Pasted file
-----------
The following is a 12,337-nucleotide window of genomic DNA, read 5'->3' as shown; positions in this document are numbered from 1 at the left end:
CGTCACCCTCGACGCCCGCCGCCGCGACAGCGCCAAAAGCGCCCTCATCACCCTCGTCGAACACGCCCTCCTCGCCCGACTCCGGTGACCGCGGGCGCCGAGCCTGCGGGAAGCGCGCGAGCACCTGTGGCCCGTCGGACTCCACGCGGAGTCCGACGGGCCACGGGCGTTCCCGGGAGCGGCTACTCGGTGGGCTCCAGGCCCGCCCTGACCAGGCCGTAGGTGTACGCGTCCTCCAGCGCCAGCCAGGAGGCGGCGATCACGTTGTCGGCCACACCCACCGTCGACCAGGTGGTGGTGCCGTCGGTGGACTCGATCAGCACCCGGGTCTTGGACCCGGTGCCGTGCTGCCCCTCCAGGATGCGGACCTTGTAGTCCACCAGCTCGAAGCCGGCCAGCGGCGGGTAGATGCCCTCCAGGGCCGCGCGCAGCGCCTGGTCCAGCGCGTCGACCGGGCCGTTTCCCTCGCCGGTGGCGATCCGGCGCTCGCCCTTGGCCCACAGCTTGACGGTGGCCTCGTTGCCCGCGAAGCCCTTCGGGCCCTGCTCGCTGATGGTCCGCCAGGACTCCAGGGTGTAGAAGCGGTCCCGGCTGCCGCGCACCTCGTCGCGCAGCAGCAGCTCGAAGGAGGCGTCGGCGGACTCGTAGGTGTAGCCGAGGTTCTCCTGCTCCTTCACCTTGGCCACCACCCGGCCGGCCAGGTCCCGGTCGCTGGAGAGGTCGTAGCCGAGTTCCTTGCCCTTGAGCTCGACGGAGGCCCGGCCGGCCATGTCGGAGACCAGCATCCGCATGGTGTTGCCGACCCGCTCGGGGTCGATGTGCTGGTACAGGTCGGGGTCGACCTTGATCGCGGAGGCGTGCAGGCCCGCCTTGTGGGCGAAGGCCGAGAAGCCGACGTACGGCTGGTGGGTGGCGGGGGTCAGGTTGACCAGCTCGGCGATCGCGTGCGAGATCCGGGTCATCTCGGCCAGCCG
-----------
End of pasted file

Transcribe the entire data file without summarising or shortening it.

The following is a 12,337-nucleotide window of genomic DNA, read 5'->3' as shown; positions in this document are numbered from 1 at the left end:
CGTCACCCTCGACGCCCGCCGCCGCGACAGCGCCAAAAGCGCCCTCATCACCCTCGTCGAACACGCCCTCCTCGCCCGACTCCGGTGACCGCGGGCGCCGAGCCTGCGGGAAGCGCGCGAGCACCTGTGGCCCGTCGGACTCCACGCGGAGTCCGACGGGCCACGGGCGTTCCCGGGAGCGGCTACTCGGTGGGCTCCAGGCCCGCCCTGACCAGGCCGTAGGTGTACGCGTCCTCCAGCGCCAGCCAGGAGGCGGCGATCACGTTGTCGGCCACACCCACCGTCGACCAGGTGGTGGTGCCGTCGGTGGACTCGATCAGCACCCGGGTCTTGGACCCGGTGCCGTGCTGCCCCTCCAGGATGCGGACCTTGTAGTCCACCAGCTCGAAGCCGGCCAGCGGCGGGTAGATGCCCTCCAGGGCCGCGCGCAGCGCCTGGTCCAGCGCGTCGACCGGGCCGTTTCCCTCGCCGGTGGCGATCCGGCGCTCGCCCTTGGCCCACAGCTTGACGGTGGCCTCGTTGCCCGCGAAGCCCTTCGGGCCCTGCTCGCTGATGGTCCGCCAGGACTCCAGGGTGTAGAAGCGGTCCCGGCTGCCGCGCACCTCGTCGCGCAGCAGCAGCTCGAAGGAGGCGTCGGCGGACTCGTAGGTGTAGCCGAGGTTCTCCTGCTCCTTCACCTTGGCCACCACCCGGCCGGCCAGGTCCCGGTCGCTGGAGAGGTCGTAGCCGAGTTCCTTGCCCTTGAGCTCGACGGAGGCCCGGCCGGCCATGTCGGAGACCAGCATCCGCATGGTGTTGCCGACCCGCTCGGGGTCGATGTGCTGGTACAGGTCGGGGTCGACCTTGATCGCGGAGGCGTGCAGGCCCGCCTTGTGGGCGAAGGCCGAGAAGCCGACGTACGGCTGGTGGGTGGCGGGGGTCAGGTTGACCAGCTCGGCGATCGCGTGCGAGATCCGGGTCATCTCGGCCAGCCG